Allow me to add my 2 cents (or 2 nickels, as I see you're in Canada). I think you might need to adjust your specifications or buy two cameras to get everything you're looking for.
I'm on my third MF camera (though I'd probably still be on my second had my cat not pulled the second one off of the coffee table).
My first MF camera was a Yashica Mat 124G. This was many years ago when MF prices were higher and it was one of the few options that fit my budget. I didn't do my own developing at the time, so I would drop my colour film off at a lab and get back the negatives and some little 4x4 inch prints. Needless to say, being used to 4x6 inch prints from 35mm, I wasn't too impressed with the little square proofs. When I did get enlargements, I found it difficult to find square frames. On the plus side, the pictures were nice and sharp and the camera was light and portable, and people seemed less intimidated by a TLR than an MF SLR. I found it difficult to adjust to the laterally-reversed image in the viewfinder, particularly when moving the camera. Being used to taking photos at eye-level, I often found myself standing on my toes trying to look into the waist-level finder while raising the camera as high as I could. I guess that's why they call it a waist-level finder. Ultimately, I found the Yashica too limiting and sold it.
My second MF camera is a Mamiya M645 1000S. It was more expensive, but since it was modular, I was able to buy it in parts. Buying it turned out to be a bit of a shopping nightmare. The film insert I bought didn't work, so I exchanged it the next day. Within less than a week, the focus ring on the lens seized-up. I returned it and got a refund and bought another. The meter in the prism never worked, and after two lengthy repair attempts, I got a refund and bought a non-metered prism. After all that I discovered that the camera had an intermittent light leak. Despite all that, I still liked it better and got better photos than with the Yashica. A set of extension tubes allowed me to take close up photos and an auto winding grip gave a more 35mm-like handling to the camera. On the minus side, it was heavy. I bought a special strap to make it more comfortable, but I don't think around the neck is necessarily the ideal way to carry an MF SLR. Being a 645 camera, it gave me 15 shots per roll instead of 12, and more acceptable 4x5 inch proofs from the lab. (Though I understand some other 645 cameras give you 16 shots per roll.) Unfortunately, I left it with the strap hanging off the coffee table one day, and our new cat, who liked to play with any string-like object, was seen scurrying away after a loud crash to the floor and I found the camera and prism separated on the floor and they would not snap back together.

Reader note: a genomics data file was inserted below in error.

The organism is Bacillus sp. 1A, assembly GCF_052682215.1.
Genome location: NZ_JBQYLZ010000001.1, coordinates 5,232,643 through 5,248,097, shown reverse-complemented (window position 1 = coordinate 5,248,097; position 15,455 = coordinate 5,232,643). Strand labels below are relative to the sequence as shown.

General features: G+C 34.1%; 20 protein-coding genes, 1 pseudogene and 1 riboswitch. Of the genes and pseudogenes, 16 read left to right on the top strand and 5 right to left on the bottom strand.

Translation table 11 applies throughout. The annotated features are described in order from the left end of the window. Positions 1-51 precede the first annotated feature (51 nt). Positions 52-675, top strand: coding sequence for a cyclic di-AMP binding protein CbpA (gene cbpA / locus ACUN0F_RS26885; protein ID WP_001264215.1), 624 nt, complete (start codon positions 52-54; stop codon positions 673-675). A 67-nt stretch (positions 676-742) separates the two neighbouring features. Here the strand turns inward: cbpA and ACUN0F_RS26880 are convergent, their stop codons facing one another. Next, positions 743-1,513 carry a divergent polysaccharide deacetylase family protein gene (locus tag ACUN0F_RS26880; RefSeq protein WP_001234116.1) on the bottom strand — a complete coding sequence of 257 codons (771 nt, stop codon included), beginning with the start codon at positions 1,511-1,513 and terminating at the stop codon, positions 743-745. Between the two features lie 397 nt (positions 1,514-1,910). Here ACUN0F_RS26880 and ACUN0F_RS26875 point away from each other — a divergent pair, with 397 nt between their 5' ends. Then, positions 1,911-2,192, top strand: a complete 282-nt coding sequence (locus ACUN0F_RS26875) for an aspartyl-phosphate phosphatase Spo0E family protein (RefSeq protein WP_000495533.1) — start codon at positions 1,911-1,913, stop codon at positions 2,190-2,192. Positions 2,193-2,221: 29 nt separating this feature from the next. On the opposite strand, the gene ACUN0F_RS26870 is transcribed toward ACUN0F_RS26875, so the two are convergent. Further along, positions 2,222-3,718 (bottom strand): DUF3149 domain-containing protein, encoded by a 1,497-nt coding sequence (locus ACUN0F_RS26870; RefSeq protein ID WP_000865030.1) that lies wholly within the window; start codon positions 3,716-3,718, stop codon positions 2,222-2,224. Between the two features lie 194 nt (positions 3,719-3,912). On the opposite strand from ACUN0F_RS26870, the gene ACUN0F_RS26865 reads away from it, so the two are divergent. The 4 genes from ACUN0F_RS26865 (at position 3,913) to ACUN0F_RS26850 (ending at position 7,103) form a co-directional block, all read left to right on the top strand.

Rather than getting the 1000S repaired, I decided to replace it with a newer M645 Pro TL, which had come down in price dramatically since I had bought the 1000S. I decided to go with another Mamiya since I would be able to use my existing lenses and extension tubes. The most exciting features for me were the interchangeable film backs and the (working) metered prism. One downside is that the flash shoe is on the side of the camera, unlike the 1000S, which had a flash shoe on top of the prism, 35mm-style, so you'll need either a bracket with a flash shoe, or a handle mount flash. You also need either a special adaptor or a certain auto-winding grip to be able to use a screw-in cable release. Other than those issues, I'm very happy with the M645 Pro TL.
When I bought my first 35mm camera, the advice I read recommended getting a 50mm lens because it would give sharper pictures than a 'kit zoom'. I took that advice and have never regretted buying that wonderfully sharp 50mm lens, but after 6 months, I found myself wanting a zoom lens really really badly. Quality speaks for itself, of course, but I think there is definitely something to be said for versatility. What good is it to have the sharpest lens if you can't get the picture you want with it? If you can only afford one camera right now, I would suggest starting with one that is versatile enough to take all of the kinds of photos you want to capture.
The most important piece of advice I can give from my experiences is to thoroughly check all the equipment you buy right away, so that you can return anything that isn't working. All three of the MF cameras I have bought have had issues. The Yashica had a badly corroded battery in it, which the store cleaned out for me. The first M645 Pro TL body I ordered would not couple with the aperture ring on my lenses. I exchanged it. One of the film backs I ordered with the M645 Pro TL does not reset the film counter. Unfortunately, I did not discover this until after the warranty period expired.
Thanks for reading my story and I hope there are some useful bits of information in there for you.
If I was in your position, I think I would go with two cameras. An MF SLR for general picture taking and an automated rangefinder with a built-in flash or hotshoe, if you insist on using MF for family travel photos.
If you try a waist-level finder and decide you want to go that way, it might be best to choose a square format camera as viewing a vertical shot through a waist level finder when the camera is turned on it's side will be awkward.
Last edited by memzilla; 03-30-2013 at 12:27 AM. Click to view previous post history.